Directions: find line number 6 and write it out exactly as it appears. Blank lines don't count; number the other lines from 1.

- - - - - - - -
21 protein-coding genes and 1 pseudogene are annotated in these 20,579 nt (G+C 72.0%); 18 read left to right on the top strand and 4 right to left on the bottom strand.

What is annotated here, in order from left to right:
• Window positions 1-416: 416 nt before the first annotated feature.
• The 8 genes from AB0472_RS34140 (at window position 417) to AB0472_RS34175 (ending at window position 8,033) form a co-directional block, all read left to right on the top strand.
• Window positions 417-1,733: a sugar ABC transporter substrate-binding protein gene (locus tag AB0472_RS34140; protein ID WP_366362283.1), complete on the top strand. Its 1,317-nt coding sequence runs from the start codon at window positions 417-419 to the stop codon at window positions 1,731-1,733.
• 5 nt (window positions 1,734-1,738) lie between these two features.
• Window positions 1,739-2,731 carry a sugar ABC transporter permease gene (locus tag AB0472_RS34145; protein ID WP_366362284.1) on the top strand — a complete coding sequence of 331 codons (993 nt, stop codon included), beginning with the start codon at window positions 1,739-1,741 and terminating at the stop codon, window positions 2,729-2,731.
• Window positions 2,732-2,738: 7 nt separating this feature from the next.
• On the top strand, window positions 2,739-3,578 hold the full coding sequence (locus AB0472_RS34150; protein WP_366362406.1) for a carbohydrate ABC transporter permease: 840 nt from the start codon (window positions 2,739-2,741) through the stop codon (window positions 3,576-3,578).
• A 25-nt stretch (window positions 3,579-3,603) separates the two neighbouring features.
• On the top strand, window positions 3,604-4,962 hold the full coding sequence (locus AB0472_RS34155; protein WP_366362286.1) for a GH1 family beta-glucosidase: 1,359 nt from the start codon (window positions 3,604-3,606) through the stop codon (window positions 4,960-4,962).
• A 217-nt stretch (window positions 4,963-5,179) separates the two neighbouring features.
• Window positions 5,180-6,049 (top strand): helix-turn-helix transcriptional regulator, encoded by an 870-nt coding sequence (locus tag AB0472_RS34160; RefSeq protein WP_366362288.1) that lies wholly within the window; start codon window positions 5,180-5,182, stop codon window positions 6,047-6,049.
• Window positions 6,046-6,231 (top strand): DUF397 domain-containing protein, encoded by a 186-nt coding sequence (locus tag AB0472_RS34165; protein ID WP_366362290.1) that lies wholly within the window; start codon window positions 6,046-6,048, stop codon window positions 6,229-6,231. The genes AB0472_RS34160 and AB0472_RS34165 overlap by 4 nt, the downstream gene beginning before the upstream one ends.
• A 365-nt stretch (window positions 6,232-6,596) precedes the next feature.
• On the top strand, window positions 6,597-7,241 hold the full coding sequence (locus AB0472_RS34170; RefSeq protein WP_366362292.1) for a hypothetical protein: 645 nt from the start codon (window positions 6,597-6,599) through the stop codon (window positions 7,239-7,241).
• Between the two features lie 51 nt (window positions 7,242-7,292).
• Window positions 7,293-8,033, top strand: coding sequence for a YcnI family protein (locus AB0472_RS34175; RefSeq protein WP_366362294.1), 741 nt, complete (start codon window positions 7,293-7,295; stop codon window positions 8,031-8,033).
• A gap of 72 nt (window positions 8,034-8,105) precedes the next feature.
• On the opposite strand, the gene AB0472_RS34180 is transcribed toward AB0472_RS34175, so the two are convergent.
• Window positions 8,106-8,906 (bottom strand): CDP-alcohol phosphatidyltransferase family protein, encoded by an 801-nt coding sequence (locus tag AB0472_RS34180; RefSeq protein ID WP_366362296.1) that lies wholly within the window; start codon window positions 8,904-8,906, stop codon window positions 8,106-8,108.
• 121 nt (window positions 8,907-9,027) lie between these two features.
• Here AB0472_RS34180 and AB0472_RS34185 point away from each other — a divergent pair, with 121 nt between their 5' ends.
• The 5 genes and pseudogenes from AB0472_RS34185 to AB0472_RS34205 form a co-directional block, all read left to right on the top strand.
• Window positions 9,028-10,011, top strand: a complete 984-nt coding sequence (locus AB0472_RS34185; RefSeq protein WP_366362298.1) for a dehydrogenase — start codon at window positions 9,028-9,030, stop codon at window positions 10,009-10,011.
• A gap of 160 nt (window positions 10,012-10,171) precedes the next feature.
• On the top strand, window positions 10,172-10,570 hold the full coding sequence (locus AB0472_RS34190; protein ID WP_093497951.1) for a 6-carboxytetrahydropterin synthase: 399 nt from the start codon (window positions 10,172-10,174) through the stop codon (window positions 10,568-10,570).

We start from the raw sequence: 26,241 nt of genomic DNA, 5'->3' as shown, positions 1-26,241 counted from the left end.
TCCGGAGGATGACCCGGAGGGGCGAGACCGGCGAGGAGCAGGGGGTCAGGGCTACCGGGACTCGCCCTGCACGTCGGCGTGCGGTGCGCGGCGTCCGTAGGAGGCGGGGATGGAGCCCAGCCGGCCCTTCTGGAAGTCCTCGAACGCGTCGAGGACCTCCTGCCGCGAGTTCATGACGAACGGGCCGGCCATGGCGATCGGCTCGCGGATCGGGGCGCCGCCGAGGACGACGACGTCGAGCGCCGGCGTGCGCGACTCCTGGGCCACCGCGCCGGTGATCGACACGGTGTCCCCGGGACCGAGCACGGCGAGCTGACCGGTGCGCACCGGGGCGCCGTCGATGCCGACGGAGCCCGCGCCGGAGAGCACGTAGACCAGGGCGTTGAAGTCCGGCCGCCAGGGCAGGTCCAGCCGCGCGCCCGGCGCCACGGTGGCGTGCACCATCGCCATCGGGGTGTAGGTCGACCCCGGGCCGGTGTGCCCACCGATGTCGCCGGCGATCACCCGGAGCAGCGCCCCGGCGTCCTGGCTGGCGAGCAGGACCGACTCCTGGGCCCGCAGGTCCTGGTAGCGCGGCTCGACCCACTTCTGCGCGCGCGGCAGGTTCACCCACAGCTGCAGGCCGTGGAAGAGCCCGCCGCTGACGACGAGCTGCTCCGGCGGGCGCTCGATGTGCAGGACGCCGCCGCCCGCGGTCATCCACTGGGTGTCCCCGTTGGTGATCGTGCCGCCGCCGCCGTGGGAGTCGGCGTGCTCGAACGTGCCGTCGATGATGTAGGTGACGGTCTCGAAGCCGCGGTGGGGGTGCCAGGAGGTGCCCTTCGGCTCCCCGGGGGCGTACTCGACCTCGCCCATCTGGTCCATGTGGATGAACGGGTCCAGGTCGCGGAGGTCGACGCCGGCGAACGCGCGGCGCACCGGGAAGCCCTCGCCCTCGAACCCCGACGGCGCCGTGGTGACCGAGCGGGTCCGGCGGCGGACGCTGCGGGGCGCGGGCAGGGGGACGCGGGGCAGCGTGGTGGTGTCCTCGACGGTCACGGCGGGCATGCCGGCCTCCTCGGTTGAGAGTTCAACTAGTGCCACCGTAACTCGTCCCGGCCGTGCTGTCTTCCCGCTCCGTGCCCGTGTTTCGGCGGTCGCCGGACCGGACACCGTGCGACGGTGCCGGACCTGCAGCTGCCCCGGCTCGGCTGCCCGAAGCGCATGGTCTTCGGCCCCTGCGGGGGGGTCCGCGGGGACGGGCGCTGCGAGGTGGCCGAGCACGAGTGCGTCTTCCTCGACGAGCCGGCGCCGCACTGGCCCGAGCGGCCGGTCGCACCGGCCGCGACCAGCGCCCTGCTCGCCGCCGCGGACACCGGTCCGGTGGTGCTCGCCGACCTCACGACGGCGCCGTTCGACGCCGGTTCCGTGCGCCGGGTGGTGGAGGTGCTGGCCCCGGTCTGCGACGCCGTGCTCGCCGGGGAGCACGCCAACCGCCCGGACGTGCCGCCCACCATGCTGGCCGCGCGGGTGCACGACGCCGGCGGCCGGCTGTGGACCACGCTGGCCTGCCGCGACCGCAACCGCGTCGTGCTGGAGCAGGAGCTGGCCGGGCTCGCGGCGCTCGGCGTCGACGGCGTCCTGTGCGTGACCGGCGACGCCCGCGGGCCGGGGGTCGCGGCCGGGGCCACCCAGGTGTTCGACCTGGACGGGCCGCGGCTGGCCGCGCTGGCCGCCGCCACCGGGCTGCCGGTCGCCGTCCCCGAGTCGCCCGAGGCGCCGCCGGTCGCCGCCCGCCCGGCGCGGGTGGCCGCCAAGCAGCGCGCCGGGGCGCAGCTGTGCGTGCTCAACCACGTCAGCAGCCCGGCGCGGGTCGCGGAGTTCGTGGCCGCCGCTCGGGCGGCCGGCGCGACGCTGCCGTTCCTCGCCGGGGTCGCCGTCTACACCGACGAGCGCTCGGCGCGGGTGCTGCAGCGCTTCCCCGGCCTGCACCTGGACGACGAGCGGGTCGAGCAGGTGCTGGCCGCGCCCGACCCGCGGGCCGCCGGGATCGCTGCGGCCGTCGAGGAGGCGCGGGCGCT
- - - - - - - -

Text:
• 5 nt (window positions 1,734-1,738) lie between these two features.